He is preceded in death by his father Jack, and is survived by his mother Donna, along with sisters Cheryl and Becki, and brother David. He is also survived by two nieces, Lisa (Brian) Groneman and Emily (Sean) Freebairn; two grandnieces, Sophia (Jeff) Jackson and Eliza Groneman; three grandnephews, Mecham, Parker, and Jacob Groneman; and one grand-grandnephew, Rio Jackson.
Godspeed our dear beloved one. Until we meet again!

Thank you Travis and everyone at Spring Creek Healthcare! “Jack” was so fond of all of you. He loved many of you, and we his family, will never forget the care and compassion you gave our Roy for so long.

Services will be held Friday, February 10th at 2:00 p.m. at Larkin Sunset Lawn. Friends may call Friday one hour prior to services. Interment at Wasatch Lawn.

(NOTE: We had previously thought that Roy had passed away in the late 60's.)

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02/09/17 10:42 AM #1    

Lynn Grant

Roy was a good friend to me in school and will be missed.

Lynn D. Grant

02/09/17 11:13 AM #2    

Pam Davis (Allen)

I love Roy with all my heart and soul. Willy and my entire house is full of his fabulous art work. There isn't a day that goes by that I am not reminded of him.  So sorry I moved away and did not get to spend the last 30 years with him.  RIP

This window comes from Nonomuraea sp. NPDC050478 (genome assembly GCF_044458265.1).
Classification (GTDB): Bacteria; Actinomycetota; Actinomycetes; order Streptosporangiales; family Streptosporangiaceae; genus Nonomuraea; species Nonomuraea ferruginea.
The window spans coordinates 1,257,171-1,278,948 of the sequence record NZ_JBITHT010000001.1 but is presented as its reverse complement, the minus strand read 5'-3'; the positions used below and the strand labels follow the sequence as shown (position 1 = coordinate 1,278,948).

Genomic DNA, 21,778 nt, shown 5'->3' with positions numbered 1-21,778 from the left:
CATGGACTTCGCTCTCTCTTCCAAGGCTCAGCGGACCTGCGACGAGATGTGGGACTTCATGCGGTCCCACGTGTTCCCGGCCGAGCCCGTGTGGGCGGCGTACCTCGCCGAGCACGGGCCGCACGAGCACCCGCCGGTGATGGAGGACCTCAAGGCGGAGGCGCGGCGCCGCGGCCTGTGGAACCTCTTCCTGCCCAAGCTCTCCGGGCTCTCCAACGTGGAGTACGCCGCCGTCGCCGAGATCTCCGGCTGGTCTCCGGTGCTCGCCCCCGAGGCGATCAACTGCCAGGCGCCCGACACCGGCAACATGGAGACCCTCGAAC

Love Pam and Willy Allen


02/09/17 11:50 AM #3    

David Paulsen

I knew Roy at William Penn through our years at Olympus.  He was an amazing baseball player.  It was either 2nd  base or shortstop, always on the opposing team however.  I never saw a hit get by him.  I remember how much fun he always was to hang out with.  Regretfully, I never did see any of his artwork, sure wish someone would post a picture for me/us to enjoy.  RIP  Roy.  It was nice to share some of this trip with you.

02/09/17 12:04 PM #4    

Frank Page

Roy was a remarkable artist, intellect, and deeply kind person.  We had some good times, and I still have one of his painting.  He was joy and he added much to life and beauty.

02/10/17 12:05 PM #5    

Harvey Cahoon

Michael Perry emailed this remembrance into the site.  I'm posting it for him.  -Harv Cahoon